Sharon Olds

(November 19, 1942 / San Francisco)

The Death of Marilyn Monroe - Poem by Sharon Olds

The ambulance men touched her cold
body, lifted it, heavy as iron,
onto the stretcher, tried to close the
mouth, closed the eyes, tied the
arms to the sides, moved a caught
strand of hair, as if it mattered,
saw the shape of her breasts, flattened by
gravity, under the sheet
carried her, as if it were she,
down the steps.

These men were never the same. They went out
afterwards, as they always did,
for a drink or two, but they could not meet
each other's eyes.

Their lives took
a turn-one had nightmares, strange
pains, impotence, depression. One did not
like his work, his wife looked
different, his kids. Even death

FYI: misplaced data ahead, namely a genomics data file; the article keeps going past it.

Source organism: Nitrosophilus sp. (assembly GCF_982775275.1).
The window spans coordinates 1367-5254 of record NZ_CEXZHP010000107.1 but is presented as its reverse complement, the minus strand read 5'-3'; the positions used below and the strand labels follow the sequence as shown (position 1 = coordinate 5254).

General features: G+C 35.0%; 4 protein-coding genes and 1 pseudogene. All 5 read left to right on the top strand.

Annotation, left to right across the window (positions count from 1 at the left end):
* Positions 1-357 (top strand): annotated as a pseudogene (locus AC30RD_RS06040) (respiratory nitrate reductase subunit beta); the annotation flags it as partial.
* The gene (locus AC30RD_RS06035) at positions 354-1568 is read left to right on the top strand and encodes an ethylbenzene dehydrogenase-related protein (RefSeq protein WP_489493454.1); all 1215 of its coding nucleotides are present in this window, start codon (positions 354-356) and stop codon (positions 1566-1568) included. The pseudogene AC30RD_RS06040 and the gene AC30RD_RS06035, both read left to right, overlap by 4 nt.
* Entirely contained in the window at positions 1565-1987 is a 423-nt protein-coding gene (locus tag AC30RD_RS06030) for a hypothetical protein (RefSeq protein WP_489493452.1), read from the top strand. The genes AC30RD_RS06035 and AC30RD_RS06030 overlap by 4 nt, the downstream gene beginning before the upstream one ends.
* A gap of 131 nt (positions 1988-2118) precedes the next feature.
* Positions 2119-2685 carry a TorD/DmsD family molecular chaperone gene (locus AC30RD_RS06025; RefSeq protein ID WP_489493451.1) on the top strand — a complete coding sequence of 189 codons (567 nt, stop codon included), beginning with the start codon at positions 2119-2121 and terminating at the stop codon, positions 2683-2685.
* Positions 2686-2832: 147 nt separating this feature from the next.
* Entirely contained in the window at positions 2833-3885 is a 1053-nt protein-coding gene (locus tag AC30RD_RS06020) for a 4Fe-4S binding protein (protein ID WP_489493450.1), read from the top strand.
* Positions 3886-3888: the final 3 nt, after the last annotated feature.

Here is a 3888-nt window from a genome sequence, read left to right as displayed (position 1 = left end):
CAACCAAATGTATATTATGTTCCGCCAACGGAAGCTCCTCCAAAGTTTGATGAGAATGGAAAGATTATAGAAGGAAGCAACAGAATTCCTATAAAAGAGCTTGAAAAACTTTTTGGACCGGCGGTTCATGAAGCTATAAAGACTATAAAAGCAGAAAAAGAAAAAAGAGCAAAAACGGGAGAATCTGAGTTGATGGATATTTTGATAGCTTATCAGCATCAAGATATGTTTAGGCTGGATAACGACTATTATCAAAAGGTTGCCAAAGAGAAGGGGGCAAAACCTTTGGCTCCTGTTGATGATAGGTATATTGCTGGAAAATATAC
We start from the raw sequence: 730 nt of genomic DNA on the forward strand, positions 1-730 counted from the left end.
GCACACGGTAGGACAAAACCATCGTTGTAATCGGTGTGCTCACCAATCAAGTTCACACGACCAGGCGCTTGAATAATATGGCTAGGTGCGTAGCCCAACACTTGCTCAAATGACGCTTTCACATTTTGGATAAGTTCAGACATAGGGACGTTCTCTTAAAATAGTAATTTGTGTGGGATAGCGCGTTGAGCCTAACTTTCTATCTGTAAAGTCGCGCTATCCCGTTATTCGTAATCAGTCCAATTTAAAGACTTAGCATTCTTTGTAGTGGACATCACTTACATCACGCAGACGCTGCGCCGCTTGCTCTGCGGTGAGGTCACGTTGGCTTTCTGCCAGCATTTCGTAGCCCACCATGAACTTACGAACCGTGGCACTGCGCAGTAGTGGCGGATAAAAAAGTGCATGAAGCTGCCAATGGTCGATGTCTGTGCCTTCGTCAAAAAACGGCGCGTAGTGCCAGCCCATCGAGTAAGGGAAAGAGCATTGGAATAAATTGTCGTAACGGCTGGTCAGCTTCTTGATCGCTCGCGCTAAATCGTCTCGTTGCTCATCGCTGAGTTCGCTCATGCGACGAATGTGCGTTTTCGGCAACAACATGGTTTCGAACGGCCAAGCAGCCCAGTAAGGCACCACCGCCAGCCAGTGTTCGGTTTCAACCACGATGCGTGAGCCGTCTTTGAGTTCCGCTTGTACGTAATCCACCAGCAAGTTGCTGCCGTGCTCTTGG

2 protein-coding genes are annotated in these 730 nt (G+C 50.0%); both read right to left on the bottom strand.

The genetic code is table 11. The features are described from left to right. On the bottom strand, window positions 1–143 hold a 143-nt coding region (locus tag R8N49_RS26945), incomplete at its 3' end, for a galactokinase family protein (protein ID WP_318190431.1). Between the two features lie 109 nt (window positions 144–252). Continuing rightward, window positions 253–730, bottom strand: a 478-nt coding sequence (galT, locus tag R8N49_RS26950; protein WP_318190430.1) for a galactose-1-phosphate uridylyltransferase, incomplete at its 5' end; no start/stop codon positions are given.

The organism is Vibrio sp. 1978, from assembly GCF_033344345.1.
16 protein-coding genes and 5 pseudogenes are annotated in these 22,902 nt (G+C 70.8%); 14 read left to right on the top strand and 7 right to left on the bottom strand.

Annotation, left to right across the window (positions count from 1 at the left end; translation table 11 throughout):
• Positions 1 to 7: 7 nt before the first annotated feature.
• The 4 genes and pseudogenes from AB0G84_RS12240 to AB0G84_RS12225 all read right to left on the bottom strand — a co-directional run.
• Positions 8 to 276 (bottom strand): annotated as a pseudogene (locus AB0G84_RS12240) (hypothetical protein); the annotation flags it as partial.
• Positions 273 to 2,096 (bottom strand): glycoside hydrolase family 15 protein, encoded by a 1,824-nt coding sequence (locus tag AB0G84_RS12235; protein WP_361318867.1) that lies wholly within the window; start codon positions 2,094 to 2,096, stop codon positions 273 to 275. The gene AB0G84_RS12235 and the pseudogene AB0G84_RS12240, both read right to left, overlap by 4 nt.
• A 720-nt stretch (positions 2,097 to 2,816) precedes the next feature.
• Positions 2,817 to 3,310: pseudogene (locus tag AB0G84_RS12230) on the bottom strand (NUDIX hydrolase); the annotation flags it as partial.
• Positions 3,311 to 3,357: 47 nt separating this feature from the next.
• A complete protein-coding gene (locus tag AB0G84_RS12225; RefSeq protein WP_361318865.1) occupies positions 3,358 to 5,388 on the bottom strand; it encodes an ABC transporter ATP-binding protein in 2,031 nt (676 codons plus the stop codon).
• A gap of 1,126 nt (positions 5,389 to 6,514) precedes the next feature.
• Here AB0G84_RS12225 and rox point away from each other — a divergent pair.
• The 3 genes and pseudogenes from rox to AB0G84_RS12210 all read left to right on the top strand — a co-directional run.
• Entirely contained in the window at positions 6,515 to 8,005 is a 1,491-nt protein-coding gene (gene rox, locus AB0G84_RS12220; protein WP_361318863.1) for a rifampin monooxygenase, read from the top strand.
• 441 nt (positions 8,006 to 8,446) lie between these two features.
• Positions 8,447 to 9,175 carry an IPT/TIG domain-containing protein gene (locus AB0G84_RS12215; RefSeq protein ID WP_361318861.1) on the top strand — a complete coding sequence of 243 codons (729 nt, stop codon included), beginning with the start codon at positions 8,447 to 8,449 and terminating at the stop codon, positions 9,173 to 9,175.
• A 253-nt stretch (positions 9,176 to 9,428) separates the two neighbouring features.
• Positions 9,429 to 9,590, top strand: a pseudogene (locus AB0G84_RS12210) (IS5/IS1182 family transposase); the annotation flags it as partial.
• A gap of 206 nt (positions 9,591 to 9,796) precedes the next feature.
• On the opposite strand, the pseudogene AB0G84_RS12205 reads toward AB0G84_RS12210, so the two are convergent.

seemed different to him-a place where she
would be waiting,

and one found himself standing at night
in the doorway to a room of sleep, listening to a
woman breathing, just an ordinary
woman
breathing.


Comments about The Death of Marilyn Monroe by Sharon Olds

  • (3/15/2016 3:45:00 AM)


    Reminds one - regardless of the status decreetal - the nothingness of being. The kites of essence, and its tailings of gravity and The Olympus Being, waiting at the anteroom of Man. (Report) Reply

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Poem Submitted: Friday, June 12, 2015

Poem Edited: Friday, June 12, 2015


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